More than 300 primarily elderly Iowans fell prey to personalized mailings from supposed psychic “Mary Theresa” or "Lady of Hearts"
(DES MOINES, Iowa) A United Kingdom company has paid $7,000 to the attorney general’s consumer protection division for refunds to mostly elderly Iowans who responded to personalized psychic solicitations.
The refunds will go to approximately 325 Iowa consumers who sent money at the request of “Mary Theresa,” also known as the “Lady of Hearts,” in response to mailings promising wealth and miracles.
Polk County District Court Judge Eliza Ovrom, through a consent judgment, approved the payment by Nature Plus Limited, of Stratford upon Avon, and its principal, Alida Maggiori, to resolve a consumer fraud lawsuit filed by Attorney General Tom Miller.
The court order also requires the defendants to cease all mail solicitations directed to Iowans and ensure that no one else uses the Iowa mailing list.
According to Miller, beginning in 2013 Nature Plus sent letters to elderly Iowans from the supposed clairvoyant claiming ties to the spiritual leaders of many world religions.
Each mailing appeared to be a personal letter, expressing a genuine interest in the recipient and promising riches and life-changing miracles. Each letter requested a “small fee” between approximately $20 and $54 which, for some elderly and vulnerable Iowans over time, added up to hundreds of dollars in losses.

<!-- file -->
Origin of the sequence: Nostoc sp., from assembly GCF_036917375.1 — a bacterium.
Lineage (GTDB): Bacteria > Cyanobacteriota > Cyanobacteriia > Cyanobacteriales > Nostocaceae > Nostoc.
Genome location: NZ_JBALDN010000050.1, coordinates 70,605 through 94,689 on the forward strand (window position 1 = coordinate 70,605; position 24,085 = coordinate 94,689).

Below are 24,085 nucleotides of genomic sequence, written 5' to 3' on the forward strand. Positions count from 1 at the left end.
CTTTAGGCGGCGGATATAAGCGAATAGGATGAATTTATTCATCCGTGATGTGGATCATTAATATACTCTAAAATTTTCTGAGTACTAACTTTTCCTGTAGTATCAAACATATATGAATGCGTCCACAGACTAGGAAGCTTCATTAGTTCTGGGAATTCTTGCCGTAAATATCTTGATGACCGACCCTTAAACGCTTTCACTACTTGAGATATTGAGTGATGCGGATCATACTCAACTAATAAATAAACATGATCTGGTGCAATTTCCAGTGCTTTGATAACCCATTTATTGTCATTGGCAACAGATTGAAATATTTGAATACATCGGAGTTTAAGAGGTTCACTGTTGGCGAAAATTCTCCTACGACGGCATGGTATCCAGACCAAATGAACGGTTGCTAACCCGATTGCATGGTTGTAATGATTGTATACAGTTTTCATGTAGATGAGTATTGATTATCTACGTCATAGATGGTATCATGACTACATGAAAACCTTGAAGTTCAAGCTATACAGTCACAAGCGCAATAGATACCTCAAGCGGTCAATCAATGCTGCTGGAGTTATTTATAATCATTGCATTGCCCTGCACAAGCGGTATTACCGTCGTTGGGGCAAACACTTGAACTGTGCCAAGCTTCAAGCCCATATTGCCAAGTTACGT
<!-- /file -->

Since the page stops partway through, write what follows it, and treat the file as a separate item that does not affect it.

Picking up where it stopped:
“It’s not hard to understand how some older and more fragile people could be drawn in by these sincere-sounding lies,” Miller said. “What’s hard to understand, though, and something our office will not tolerate, are those preying upon susceptible Iowans who can least afford the losses, and picking their pockets.”
Miller said his office learned of the Nature Plus mailings through an eastern Iowa woman who discovered that her 91-year-old mother was almost going broke sending checks to self-styled psychics and prize promoters. The psychic mailings featured an array of characters claiming extraordinary powers and promising riches and good health, among other things.
“This elderly victim’s experience has exposed a very ugly set of practices,” Miller said. “Fake clairvoyants, manipulative mailings, sophisticated networks for targeting vulnerable people – these elements have conspired to cheat thousands of elderly Iowans, and we’re doing what we can to get their money back and keep it from happening again.”
According to Miller, many of the mailing operations that feature promises by supposed psychics are located in Europe, which presents special challenges to law enforcement authorities. “Hopefully this case helps convey the message that Iowa’s just a bad place to pursue these schemes, whether you’re doing it from across the river or across the ocean,” Miller said.
For more information or to file a complaint, contact the Attorney General’s Consumer Protection Division through the Attorney General’s website at www.IowaAttorneyGeneral.gov or email directly to email@example.com. Consumers can also call the Consumer Protection Division at 515-281-5926, or outside the Des Moines area, toll free, at 888-777-4590.